Showing posts from August, 2009

The Studio

Last year I tried to think carefully about what materials the children actually used. I try to keep many things available for use as art materials in the studio. For one thing, I know that many different media can be used to create and explore ideas, so I like to have things handy. It also makes me feel bad when a child or adult comes into the studio looking for something and I don't have it. At the same time, the studio can get very crowded and cluttered. Even though I love to be amidst the colors and textures of the studio, I know it can be overwhelming to others.
Last year, Irene and Marty called the biggest shelf in the room the candy store. These where the materials I suspected weren't really very useful to the children, but were very colorful and enticing. They were things like gift ribbon, styrofoam shapes and other plastic or shiny materials. I never put these materials out on the tables, but occasionally a child would ask for something. Mostly these type of materials…


I am the atelierista, or studio teacher for the preschool of Sabot at Stony Point School. It is a job that combines my experience as an artist with my interest in teaching. I help the children make their ideas visible by showing them media and techniques, by asking them questions and setting out provocations that might help them take their ideas further. I help the teachers follow the childrens' theories by assisting with documentation and suggesting media, materials and avenues that might work well in each situation.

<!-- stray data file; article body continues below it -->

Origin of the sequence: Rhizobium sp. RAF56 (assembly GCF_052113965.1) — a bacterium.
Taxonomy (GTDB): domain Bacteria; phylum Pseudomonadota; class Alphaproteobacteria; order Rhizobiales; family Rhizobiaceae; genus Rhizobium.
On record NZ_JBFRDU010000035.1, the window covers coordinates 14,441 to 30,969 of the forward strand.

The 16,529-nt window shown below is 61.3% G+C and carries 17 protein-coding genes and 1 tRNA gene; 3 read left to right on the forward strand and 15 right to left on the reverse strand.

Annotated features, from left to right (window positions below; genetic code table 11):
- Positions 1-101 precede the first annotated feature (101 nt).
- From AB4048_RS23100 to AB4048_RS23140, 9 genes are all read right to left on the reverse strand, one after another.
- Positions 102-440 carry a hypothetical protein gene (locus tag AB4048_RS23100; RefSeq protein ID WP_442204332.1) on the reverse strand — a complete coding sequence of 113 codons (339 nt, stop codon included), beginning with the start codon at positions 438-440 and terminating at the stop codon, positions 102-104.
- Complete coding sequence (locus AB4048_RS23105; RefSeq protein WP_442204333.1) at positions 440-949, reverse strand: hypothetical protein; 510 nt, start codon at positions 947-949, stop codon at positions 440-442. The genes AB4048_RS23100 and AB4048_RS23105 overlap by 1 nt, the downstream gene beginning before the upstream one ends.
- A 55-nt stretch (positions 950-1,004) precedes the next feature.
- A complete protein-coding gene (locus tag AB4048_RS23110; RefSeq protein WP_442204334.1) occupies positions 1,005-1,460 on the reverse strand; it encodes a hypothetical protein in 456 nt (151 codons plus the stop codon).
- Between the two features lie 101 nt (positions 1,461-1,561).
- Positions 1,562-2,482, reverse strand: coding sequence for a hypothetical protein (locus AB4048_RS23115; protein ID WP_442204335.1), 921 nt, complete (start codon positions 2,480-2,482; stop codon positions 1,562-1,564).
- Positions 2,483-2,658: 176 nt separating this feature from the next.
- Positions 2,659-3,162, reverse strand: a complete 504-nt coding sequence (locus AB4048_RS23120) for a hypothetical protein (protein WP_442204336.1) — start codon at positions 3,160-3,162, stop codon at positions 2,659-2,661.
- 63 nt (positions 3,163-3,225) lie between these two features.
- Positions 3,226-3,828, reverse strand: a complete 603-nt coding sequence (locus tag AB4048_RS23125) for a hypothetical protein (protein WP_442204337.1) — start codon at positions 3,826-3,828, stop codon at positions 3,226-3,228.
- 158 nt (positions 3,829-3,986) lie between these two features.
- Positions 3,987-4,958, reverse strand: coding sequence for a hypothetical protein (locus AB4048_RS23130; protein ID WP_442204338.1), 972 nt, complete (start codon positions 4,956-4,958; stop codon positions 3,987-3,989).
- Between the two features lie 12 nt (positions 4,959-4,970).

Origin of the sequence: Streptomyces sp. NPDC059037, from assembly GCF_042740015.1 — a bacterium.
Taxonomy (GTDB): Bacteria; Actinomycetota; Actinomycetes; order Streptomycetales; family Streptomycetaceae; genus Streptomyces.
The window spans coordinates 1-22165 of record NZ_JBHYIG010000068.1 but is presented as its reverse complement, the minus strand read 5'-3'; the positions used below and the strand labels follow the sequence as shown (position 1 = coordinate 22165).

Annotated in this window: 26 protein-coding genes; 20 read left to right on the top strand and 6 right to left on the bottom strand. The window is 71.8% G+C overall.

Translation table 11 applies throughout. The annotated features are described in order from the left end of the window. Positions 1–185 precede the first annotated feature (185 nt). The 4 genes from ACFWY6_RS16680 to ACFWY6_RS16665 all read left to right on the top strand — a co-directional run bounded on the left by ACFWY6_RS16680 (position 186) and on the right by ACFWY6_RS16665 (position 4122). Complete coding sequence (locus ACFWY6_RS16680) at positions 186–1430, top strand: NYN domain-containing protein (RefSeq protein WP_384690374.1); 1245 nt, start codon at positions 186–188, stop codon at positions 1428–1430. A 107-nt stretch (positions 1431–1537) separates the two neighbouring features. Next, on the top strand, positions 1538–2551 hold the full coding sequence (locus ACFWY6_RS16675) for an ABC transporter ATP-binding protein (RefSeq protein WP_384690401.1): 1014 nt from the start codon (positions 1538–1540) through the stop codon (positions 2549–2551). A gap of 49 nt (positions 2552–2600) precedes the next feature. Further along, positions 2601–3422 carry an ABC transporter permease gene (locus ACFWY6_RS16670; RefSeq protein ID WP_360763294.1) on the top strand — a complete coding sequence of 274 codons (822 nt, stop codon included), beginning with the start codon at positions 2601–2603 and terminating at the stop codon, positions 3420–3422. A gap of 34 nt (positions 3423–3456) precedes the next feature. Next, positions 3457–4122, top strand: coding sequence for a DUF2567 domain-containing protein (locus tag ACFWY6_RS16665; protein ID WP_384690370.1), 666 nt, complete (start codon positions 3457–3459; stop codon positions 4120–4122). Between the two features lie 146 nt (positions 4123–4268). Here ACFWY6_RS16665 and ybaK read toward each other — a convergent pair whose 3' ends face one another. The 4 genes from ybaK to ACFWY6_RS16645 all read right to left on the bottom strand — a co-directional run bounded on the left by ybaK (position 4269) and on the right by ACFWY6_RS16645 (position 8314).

Loris Malaguzzi, founder of the Reggio Schools, described the atelier as a laboratory: “a place for researching motivations and theories of children from scribbles on up, a place for exploring variations in tools, techniques and materials with which to work.” In other words, the studio is a place for children to explore media and ideas and a place for teachers to try to understand children’s intentions, thinking and learning. For Malaguzzi, it was very important to …